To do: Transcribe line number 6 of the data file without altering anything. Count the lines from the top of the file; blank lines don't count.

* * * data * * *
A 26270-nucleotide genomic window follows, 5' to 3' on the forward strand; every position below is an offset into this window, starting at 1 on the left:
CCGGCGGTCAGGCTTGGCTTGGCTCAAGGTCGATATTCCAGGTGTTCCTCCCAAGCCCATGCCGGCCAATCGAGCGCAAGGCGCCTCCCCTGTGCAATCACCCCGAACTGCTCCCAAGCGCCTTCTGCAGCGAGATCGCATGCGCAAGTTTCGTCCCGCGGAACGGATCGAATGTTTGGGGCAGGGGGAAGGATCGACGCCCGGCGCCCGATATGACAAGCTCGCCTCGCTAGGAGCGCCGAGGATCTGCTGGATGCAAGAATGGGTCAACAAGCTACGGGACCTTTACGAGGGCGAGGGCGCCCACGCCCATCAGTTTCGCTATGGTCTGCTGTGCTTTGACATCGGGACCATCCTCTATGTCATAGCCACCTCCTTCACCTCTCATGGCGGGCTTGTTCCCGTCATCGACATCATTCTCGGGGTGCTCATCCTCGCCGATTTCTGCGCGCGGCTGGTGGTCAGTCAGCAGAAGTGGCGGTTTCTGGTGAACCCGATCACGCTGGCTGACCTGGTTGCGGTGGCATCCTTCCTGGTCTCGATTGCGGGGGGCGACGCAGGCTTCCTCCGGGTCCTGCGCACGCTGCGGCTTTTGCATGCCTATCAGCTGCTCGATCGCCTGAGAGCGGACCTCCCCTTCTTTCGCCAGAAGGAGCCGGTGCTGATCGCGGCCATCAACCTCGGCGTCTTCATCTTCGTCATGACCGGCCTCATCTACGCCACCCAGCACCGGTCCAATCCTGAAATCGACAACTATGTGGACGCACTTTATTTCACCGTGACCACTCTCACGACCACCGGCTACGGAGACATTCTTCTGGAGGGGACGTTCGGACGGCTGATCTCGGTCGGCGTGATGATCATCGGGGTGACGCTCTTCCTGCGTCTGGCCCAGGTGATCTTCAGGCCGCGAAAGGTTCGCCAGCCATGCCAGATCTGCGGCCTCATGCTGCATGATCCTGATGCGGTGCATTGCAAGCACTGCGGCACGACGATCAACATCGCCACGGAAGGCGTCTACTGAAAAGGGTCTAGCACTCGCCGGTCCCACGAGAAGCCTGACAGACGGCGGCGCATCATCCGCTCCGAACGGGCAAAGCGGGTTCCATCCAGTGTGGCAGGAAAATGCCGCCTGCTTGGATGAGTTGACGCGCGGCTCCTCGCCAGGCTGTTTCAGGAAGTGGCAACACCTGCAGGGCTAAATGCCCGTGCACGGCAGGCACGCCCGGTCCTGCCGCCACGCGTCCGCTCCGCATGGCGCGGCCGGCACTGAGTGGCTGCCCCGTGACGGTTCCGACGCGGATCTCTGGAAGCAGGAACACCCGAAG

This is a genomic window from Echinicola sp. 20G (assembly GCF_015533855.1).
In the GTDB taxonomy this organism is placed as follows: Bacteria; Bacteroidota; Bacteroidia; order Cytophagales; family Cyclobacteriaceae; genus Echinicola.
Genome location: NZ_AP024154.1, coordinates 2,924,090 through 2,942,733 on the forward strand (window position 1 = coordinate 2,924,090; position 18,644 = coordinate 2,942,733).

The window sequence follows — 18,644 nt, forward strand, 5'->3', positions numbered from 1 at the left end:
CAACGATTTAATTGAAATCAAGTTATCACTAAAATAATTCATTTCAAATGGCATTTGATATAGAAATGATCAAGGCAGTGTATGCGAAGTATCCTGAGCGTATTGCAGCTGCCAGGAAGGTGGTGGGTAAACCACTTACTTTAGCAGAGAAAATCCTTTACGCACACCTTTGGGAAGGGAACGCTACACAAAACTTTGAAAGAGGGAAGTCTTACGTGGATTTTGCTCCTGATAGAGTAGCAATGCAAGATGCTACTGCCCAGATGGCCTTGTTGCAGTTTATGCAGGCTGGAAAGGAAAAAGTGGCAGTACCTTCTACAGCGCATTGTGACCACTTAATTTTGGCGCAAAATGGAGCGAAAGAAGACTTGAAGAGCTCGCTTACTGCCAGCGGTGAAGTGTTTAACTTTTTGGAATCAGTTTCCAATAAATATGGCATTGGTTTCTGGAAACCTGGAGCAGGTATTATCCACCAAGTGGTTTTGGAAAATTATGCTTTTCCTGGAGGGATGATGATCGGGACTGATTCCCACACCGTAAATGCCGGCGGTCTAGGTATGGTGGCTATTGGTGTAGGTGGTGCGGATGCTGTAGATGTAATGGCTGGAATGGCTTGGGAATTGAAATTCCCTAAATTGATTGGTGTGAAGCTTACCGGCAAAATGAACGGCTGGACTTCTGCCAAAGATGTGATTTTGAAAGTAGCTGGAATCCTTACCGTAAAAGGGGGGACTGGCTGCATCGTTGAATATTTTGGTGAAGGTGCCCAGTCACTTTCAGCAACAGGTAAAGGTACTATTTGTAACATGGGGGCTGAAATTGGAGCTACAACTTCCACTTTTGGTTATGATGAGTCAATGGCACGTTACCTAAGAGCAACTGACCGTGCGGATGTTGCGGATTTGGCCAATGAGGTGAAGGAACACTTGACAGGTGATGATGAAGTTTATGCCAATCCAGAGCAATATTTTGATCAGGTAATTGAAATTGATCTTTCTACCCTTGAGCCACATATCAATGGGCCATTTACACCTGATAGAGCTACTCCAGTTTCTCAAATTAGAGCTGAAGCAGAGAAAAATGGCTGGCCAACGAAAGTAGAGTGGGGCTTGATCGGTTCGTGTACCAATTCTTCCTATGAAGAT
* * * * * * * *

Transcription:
The window sequence follows — 18,644 nt, forward strand, 5'->3', positions numbered from 1 at the left end: